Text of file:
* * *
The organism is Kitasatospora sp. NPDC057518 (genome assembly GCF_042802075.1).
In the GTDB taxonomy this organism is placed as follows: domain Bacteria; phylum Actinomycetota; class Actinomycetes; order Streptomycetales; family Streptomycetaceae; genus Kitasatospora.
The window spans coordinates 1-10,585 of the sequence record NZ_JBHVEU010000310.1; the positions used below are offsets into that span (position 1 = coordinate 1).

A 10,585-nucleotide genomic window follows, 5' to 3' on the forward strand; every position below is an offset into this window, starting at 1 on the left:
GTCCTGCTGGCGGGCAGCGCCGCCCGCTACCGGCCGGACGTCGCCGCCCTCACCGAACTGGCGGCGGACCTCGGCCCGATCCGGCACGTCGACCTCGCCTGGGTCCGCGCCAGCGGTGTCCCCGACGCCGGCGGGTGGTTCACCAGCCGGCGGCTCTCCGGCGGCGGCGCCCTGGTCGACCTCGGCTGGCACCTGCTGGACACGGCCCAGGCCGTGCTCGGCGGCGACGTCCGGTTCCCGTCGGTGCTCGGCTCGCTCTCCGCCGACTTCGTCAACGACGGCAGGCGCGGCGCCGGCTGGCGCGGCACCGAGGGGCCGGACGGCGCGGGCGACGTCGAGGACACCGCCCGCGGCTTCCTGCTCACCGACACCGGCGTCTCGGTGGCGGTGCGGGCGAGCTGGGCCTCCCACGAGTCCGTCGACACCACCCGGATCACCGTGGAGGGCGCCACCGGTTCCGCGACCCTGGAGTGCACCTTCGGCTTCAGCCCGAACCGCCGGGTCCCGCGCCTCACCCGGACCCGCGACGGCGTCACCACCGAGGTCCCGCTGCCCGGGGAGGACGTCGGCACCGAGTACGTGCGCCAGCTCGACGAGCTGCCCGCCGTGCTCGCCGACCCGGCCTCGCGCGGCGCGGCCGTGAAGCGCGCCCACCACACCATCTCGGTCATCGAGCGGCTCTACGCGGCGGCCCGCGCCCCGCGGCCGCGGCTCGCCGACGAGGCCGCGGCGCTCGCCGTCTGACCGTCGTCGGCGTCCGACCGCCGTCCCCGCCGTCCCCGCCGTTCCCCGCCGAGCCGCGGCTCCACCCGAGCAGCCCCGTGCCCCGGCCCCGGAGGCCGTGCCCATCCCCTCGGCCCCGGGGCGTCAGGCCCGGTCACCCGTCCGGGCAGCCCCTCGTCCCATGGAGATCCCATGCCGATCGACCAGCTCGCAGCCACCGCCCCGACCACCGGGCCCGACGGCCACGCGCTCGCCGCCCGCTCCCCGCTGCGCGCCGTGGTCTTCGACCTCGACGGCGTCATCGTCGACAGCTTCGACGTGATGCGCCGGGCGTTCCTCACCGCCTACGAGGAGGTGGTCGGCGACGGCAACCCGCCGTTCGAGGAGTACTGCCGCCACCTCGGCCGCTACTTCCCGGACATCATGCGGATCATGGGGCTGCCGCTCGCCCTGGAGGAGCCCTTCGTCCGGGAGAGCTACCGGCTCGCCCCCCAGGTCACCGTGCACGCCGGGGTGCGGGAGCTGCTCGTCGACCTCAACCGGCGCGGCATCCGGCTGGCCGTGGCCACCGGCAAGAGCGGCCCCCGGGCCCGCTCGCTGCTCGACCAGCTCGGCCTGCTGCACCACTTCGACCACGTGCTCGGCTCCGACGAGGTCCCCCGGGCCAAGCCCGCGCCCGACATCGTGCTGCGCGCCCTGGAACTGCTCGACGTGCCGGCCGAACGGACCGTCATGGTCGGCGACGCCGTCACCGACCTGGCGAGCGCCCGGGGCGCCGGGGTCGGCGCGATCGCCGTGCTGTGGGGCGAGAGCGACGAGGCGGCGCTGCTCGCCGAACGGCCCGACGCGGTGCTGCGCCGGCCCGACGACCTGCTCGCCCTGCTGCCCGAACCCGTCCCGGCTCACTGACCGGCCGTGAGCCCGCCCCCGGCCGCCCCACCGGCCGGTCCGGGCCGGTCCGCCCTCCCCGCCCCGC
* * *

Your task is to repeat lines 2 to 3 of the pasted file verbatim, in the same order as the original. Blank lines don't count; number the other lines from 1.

In the GTDB taxonomy this organism is placed as follows: domain Bacteria; phylum Actinomycetota; class Actinomycetes; order Streptomycetales; family Streptomycetaceae; genus Kitasatospora.
The window spans coordinates 1-10,585 of the sequence record NZ_JBHVEU010000310.1; the positions used below are offsets into that span (position 1 = coordinate 1).